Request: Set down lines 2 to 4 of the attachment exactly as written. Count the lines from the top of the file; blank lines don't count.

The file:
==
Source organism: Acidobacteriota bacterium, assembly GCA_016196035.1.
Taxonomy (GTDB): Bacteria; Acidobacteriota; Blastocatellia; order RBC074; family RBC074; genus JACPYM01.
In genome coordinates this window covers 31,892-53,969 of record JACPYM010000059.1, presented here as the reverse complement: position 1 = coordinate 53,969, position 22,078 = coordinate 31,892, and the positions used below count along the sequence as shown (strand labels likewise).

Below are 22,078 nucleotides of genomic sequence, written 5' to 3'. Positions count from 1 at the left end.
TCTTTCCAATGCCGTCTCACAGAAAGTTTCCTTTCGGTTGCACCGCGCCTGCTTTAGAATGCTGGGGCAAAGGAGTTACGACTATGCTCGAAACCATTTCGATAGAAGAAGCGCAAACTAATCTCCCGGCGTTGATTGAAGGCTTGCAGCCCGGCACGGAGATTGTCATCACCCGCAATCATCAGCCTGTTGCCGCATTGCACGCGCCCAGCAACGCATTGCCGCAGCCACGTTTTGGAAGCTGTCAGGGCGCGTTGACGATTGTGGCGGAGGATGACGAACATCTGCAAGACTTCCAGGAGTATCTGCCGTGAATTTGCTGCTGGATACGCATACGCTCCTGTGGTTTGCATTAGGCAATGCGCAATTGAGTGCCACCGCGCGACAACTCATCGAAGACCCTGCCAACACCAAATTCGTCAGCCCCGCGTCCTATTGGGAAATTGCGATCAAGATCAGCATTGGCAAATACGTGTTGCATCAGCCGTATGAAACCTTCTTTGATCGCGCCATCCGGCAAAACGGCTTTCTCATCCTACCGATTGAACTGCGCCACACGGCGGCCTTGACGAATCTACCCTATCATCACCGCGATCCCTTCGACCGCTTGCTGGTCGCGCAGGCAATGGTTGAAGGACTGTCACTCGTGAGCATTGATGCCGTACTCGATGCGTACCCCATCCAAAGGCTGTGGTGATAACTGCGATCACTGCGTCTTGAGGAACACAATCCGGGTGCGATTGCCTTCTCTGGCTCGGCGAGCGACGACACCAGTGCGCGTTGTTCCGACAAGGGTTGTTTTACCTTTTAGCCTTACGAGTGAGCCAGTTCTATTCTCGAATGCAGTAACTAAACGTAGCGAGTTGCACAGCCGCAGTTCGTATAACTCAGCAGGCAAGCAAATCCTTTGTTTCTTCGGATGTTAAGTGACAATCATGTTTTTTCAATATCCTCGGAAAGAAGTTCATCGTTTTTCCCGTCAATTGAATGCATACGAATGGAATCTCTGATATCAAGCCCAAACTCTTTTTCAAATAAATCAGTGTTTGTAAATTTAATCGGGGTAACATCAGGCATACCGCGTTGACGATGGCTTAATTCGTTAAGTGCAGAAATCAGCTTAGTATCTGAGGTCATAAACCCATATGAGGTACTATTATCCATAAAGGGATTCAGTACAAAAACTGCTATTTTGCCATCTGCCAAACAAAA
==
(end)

Taxonomy (GTDB): Bacteria; Acidobacteriota; Blastocatellia; order RBC074; family RBC074; genus JACPYM01.
In genome coordinates this window covers 31,892-53,969 of record JACPYM010000059.1, presented here as the reverse complement: position 1 = coordinate 53,969, position 22,078 = coordinate 31,892, and the positions used below count along the sequence as shown (strand labels likewise).

Below are 22,078 nucleotides of genomic sequence, written 5' to 3'. Positions count from 1 at the left end.